To find this competitive insight, try typing the name of your domain into Ahrefs, and click on the “Organic Competitors” tab. Note: you will need a paid version of this tool or a free trial to see this competitive insight.

example of competing domains organic traffic

As you can see, Ahrefs gives us a nice scatter plot of how we compare to our competitors in terms of organic traffic, number of pages in the search results, domain rating (or authority), number of organic keywords, and more.

example of competing domains in ahrefs

4. Content gap, top keywords, and top pages

Since we’re talking about SEO, we might as well follow this thread to our content gap analysis. This competitive insight shows you which pages or keywords are generating the most organic traffic for your competitors that you do not rank for. This is yet another tab within tools like Ahrefs, Semrush, and Moz, and it looks like this:

example of keyword gap tool

There are a number of ways to slice and dice this report. You can see which keywords your competitors rank for on page one that you rank for on page two. You can see which keywords you don’t rank for at all that you should rank for. You can sort by traffic. You can also simply pull a list of your competitors’ top organic keywords by traffic.

example of keyword rankings report

Creating a content plan and not sure where to start? Head to the “Top Pages” tab, search for “blog” in the URL, and see where the lion’s share of your competitors’ organic blog traffic is coming from.

However you choose to do it, these reports will start to give you a great idea of what type of content you need to create, and what types of keywords you need to target, in order to enjoy the same organic success as your competitors.

🔎 Need help finding the right keywords? Try our Free Keyword Tool!

5. Backlink analysis

Once we have a high-level hold on how we compare to our competitors organically, we can start digging a bit deeper. It looks like the competitor at the top of the list, the one with whom we share the most common keywords, is crushing us in organic traffic. How have they accrued the domain authority to outrank us on so many critical keywords?

Let’s take a look at their backlinks. We can do this by clicking on the “Backlinks” tab after searching their domain.

example of backlink analysis for competitive insights

We can see here that the first two websites linking to our competitor have really strong authority (92). If we scroll down the list, not only do we start getting a sense of what kind of links we need to accrue in order to compete, but we can start to mark down some great targets for link outreach.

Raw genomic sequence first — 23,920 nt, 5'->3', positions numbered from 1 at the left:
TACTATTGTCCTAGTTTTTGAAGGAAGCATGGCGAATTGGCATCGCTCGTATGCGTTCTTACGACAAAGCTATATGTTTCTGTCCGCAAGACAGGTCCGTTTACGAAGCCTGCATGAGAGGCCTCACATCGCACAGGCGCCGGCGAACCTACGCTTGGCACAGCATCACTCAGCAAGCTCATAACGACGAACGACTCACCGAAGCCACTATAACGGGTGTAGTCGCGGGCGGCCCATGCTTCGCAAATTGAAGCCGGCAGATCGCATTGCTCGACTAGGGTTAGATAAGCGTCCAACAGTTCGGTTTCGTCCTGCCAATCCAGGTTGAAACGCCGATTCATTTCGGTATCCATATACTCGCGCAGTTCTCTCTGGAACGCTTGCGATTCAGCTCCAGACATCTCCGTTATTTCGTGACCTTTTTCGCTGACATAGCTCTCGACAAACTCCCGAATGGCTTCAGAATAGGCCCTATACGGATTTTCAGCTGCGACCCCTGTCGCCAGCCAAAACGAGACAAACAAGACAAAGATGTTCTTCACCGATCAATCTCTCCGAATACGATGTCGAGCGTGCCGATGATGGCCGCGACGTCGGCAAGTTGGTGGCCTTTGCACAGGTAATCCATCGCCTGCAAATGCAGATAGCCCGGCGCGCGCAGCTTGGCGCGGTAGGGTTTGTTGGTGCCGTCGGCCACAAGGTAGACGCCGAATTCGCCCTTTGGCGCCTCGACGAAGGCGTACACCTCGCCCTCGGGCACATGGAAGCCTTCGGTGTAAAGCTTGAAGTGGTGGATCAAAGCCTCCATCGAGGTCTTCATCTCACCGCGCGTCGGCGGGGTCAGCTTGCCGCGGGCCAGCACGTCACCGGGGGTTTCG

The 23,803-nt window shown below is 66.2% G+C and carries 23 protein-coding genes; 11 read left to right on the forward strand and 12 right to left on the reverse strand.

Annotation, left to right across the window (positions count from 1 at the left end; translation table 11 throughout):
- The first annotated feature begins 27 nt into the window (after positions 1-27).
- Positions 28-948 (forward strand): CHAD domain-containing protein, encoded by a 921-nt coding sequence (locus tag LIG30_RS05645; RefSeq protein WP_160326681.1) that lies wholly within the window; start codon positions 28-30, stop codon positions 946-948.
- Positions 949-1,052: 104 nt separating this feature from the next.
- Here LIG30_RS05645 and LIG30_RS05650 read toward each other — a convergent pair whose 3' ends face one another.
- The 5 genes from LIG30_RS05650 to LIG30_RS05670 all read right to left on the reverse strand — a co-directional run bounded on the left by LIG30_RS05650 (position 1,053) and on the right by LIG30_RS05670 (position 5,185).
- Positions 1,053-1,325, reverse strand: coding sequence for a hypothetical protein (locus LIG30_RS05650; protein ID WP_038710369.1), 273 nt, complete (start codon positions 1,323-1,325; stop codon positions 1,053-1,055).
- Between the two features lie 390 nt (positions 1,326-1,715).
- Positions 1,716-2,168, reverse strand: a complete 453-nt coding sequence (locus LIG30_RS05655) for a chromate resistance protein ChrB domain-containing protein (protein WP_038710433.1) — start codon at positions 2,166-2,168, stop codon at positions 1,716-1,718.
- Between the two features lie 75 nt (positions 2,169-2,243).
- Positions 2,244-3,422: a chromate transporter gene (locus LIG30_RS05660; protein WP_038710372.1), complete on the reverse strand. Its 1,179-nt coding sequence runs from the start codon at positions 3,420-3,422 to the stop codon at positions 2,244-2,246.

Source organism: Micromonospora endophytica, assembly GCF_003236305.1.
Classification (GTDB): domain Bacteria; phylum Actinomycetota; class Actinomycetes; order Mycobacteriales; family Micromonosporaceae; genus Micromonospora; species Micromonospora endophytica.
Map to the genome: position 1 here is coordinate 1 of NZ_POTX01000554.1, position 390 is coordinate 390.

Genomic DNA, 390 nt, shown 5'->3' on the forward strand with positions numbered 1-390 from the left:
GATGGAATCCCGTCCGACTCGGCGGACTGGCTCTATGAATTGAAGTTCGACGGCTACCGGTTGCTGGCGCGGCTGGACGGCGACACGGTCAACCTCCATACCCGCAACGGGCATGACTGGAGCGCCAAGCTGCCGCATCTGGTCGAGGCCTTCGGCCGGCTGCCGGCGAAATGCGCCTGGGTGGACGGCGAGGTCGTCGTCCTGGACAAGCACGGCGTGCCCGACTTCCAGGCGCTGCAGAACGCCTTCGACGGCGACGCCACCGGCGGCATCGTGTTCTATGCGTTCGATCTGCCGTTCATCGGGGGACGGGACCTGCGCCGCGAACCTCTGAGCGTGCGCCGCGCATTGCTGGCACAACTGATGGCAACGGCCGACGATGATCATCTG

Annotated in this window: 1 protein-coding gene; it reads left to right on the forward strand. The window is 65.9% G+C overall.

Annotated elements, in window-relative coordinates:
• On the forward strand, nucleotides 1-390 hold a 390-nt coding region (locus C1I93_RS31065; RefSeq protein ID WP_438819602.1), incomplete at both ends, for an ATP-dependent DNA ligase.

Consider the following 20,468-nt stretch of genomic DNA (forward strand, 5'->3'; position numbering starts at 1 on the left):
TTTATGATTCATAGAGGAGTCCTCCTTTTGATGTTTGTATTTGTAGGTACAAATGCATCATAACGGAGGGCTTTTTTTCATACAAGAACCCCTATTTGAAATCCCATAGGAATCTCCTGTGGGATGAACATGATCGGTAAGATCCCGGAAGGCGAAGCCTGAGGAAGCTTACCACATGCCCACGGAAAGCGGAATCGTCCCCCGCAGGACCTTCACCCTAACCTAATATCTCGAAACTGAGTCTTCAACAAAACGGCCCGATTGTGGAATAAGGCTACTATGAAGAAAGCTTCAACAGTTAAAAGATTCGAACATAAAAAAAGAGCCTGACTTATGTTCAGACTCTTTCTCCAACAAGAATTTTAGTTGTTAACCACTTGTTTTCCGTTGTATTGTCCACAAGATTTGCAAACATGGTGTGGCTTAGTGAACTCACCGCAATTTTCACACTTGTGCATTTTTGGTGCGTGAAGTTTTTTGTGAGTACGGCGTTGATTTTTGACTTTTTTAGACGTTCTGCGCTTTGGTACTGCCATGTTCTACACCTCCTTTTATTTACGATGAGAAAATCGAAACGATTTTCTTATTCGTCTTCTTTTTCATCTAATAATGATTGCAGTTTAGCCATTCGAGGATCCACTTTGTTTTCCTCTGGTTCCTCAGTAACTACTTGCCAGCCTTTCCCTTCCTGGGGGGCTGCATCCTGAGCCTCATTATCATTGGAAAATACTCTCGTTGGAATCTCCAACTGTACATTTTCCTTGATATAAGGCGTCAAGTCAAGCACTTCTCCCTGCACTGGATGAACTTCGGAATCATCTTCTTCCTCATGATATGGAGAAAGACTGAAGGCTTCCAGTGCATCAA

6. Paid keyword strategy

We’ve discussed how to use your competitors’ organic keywords to buoy your business; now, let’s look at a paid keyword report. Once again, you can find this report in a tool like Semrush.

example of paid keyword report

You can see that once we enter a competitor’s domain, we can see who they are competing with, how much paid search traffic they are getting, where their ads are positioned, and most importantly, their top paid keywords. Hop over into the Ad Copies tab, and you can see what messaging they’re using for each of these top keywords:

report that shows where keywords are being used

If you’re running Google Ads on the search network, this is invaluable insight. Understanding where your competitors are getting business from on the search network, and how they’re doing so, can tip you off on what types of keywords you should be bidding on, what your ad copy might look like, and how many clicks and leads you can expect to get from those ads.

🛑 Worried you’re falling behind your competitors in Google Ads? Find out with a free, instant audit >> Google Ads Performance Grader

7. Paid social creative strategy

If you’re running any kind of visual advertising–be it Facebook, Instagram, Display, or Out-of-Home–you’re going to want to get familiar with the Meta Ads Library.

With this library, you can search for any of your competitors’ brands and see exactly what kind of creative they are running:

meta ads library to collect competitive insights

This an awesome sneak peek into your competitor’s paid social strategy. Here you’ll find what types of messaging your competitors use to promote their products, what call-to-actions they use, promotions, ad types, landing pages, and more. You can use this information to do any number of things: inspire your own campaigns, go after a different segment of the market, innovate your products, develop new creative strategies, and more.

Get better competitive insights, build a bigger business

When it comes to competitive insights, the point of diminishing returns comes when you’re focusing more on your competitors than on yourself. But so few business owners are able to think beyond the scope of their own day-to-day operations. The truth is, even small investments in competitive research and analysis can go a long way.

Focus on these seven competitive insights, and you’ll be well on your way to winning business over your competitors.

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Meet The Author

Gordon Donnelly

Gordon Donnelly is an SEO jedi who proudly honed his chops at WordStream for 5+ years. Today, you’ll find him at home in Boston, building Triple Whale’s world-class e-commerce analytics platform, or helping businesses of all sizes grow through SEO, advertising, and content marketing.